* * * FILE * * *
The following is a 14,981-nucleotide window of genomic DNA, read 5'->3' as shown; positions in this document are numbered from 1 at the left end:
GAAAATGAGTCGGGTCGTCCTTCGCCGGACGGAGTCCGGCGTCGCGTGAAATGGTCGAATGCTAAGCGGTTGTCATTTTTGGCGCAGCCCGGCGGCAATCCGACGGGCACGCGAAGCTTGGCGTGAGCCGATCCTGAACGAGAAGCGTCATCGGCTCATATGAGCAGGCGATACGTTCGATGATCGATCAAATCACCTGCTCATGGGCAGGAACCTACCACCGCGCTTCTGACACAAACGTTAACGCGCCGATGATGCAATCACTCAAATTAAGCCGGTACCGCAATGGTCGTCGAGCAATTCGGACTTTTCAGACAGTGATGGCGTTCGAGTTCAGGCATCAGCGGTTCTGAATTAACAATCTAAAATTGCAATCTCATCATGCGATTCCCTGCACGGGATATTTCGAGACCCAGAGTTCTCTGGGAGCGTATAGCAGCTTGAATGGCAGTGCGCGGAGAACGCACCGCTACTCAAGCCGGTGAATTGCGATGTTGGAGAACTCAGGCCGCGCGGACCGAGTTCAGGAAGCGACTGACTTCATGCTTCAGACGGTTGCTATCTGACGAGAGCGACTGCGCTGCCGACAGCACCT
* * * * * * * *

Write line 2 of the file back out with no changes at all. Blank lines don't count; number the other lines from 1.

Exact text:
GAAAATGAGTCGGGTCGTCCTTCGCCGGACGGAGTCCGGCGTCGCGTGAAATGGTCGAATGCTAAGCGGTTGTCATTTTTGGCGCAGCCCGGCGGCAATCCGACGGGCACGCGAAGCTTGGCGTGAGCCGATCCTGAACGAGAAGCGTCATCGGCTCATATGAGCAGGCGATACGTTCGATGATCGATCAAATCACCTGCTCATGGGCAGGAACCTACCACCGCGCTTCTGACACAAACGTTAACGCGCCGATGATGCAATCACTCAAATTAAGCCGGTACCGCAATGGTCGTCGAGCAATTCGGACTTTTCAGACAGTGATGGCGTTCGAGTTCAGGCATCAGCGGTTCTGAATTAACAATCTAAAATTGCAATCTCATCATGCGATTCCCTGCACGGGATATTTCGAGACCCAGAGTTCTCTGGGAGCGTATAGCAGCTTGAATGGCAGTGCGCGGAGAACGCACCGCTACTCAAGCCGGTGAATTGCGATGTTGGAGAACTCAGGCCGCGCGGACCGAGTTCAGGAAGCGACTGACTTCATGCTTCAGACGGTTGCTATCTGACGAGAGCGACTGCGCTGCCGACAGCACCT